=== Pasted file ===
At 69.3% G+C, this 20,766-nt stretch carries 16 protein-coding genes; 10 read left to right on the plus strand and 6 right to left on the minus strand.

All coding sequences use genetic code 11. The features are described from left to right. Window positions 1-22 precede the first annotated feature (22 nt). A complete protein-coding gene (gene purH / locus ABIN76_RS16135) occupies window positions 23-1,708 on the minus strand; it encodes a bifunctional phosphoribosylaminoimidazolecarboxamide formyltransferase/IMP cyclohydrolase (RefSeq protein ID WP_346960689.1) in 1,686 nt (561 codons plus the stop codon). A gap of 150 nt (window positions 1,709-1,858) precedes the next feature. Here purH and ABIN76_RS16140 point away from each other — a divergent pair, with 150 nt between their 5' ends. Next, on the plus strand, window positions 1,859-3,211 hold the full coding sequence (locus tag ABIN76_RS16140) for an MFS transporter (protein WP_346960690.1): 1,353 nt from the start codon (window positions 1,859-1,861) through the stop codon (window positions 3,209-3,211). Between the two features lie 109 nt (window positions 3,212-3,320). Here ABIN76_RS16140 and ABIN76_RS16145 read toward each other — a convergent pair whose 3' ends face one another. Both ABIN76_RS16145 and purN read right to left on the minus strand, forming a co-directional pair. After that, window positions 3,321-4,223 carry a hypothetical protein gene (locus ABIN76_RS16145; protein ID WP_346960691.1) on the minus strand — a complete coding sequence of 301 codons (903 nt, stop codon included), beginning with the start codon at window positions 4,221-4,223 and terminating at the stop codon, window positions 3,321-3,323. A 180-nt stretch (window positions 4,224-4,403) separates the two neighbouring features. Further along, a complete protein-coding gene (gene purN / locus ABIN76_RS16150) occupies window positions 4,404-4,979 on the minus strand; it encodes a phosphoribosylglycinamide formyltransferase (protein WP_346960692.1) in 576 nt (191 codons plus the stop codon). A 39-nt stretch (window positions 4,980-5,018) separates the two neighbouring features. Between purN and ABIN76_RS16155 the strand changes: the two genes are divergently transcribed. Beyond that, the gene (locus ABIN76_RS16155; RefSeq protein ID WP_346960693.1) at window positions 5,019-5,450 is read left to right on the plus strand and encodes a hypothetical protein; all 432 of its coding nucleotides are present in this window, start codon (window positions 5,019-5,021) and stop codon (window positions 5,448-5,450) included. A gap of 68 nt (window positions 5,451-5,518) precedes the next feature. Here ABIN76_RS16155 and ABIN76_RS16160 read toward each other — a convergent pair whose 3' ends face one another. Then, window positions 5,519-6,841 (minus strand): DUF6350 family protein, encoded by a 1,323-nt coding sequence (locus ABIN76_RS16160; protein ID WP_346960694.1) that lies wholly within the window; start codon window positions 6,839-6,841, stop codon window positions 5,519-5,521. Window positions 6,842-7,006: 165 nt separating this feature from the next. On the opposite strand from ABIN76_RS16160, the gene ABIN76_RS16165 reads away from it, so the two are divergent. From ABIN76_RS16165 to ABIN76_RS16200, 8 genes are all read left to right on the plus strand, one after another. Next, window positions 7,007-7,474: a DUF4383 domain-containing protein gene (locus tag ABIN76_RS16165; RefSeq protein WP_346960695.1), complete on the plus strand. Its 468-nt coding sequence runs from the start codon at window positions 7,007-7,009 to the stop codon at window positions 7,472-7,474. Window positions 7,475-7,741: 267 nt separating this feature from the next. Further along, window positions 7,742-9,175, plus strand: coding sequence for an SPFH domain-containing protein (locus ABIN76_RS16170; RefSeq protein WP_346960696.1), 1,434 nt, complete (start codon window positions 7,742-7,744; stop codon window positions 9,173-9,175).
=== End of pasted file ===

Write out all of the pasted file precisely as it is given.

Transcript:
At 69.3% G+C, this 20,766-nt stretch carries 16 protein-coding genes; 10 read left to right on the plus strand and 6 right to left on the minus strand.

All coding sequences use genetic code 11. The features are described from left to right. Window positions 1-22 precede the first annotated feature (22 nt). A complete protein-coding gene (gene purH / locus ABIN76_RS16135) occupies window positions 23-1,708 on the minus strand; it encodes a bifunctional phosphoribosylaminoimidazolecarboxamide formyltransferase/IMP cyclohydrolase (RefSeq protein ID WP_346960689.1) in 1,686 nt (561 codons plus the stop codon). A gap of 150 nt (window positions 1,709-1,858) precedes the next feature. Here purH and ABIN76_RS16140 point away from each other — a divergent pair, with 150 nt between their 5' ends. Next, on the plus strand, window positions 1,859-3,211 hold the full coding sequence (locus tag ABIN76_RS16140) for an MFS transporter (protein WP_346960690.1): 1,353 nt from the start codon (window positions 1,859-1,861) through the stop codon (window positions 3,209-3,211). Between the two features lie 109 nt (window positions 3,212-3,320). Here ABIN76_RS16140 and ABIN76_RS16145 read toward each other — a convergent pair whose 3' ends face one another. Both ABIN76_RS16145 and purN read right to left on the minus strand, forming a co-directional pair. After that, window positions 3,321-4,223 carry a hypothetical protein gene (locus ABIN76_RS16145; protein ID WP_346960691.1) on the minus strand — a complete coding sequence of 301 codons (903 nt, stop codon included), beginning with the start codon at window positions 4,221-4,223 and terminating at the stop codon, window positions 3,321-3,323. A 180-nt stretch (window positions 4,224-4,403) separates the two neighbouring features. Further along, a complete protein-coding gene (gene purN / locus ABIN76_RS16150) occupies window positions 4,404-4,979 on the minus strand; it encodes a phosphoribosylglycinamide formyltransferase (protein WP_346960692.1) in 576 nt (191 codons plus the stop codon). A 39-nt stretch (window positions 4,980-5,018) separates the two neighbouring features. Between purN and ABIN76_RS16155 the strand changes: the two genes are divergently transcribed. Beyond that, the gene (locus ABIN76_RS16155; RefSeq protein ID WP_346960693.1) at window positions 5,019-5,450 is read left to right on the plus strand and encodes a hypothetical protein; all 432 of its coding nucleotides are present in this window, start codon (window positions 5,019-5,021) and stop codon (window positions 5,448-5,450) included. A gap of 68 nt (window positions 5,451-5,518) precedes the next feature. Here ABIN76_RS16155 and ABIN76_RS16160 read toward each other — a convergent pair whose 3' ends face one another. Then, window positions 5,519-6,841 (minus strand): DUF6350 family protein, encoded by a 1,323-nt coding sequence (locus ABIN76_RS16160; protein ID WP_346960694.1) that lies wholly within the window; start codon window positions 6,839-6,841, stop codon window positions 5,519-5,521. Window positions 6,842-7,006: 165 nt separating this feature from the next. On the opposite strand from ABIN76_RS16160, the gene ABIN76_RS16165 reads away from it, so the two are divergent. From ABIN76_RS16165 to ABIN76_RS16200, 8 genes are all read left to right on the plus strand, one after another. Next, window positions 7,007-7,474: a DUF4383 domain-containing protein gene (locus tag ABIN76_RS16165; RefSeq protein WP_346960695.1), complete on the plus strand. Its 468-nt coding sequence runs from the start codon at window positions 7,007-7,009 to the stop codon at window positions 7,472-7,474. Window positions 7,475-7,741: 267 nt separating this feature from the next. Further along, window positions 7,742-9,175, plus strand: coding sequence for an SPFH domain-containing protein (locus ABIN76_RS16170; RefSeq protein WP_346960696.1), 1,434 nt, complete (start codon window positions 7,742-7,744; stop codon window positions 9,173-9,175).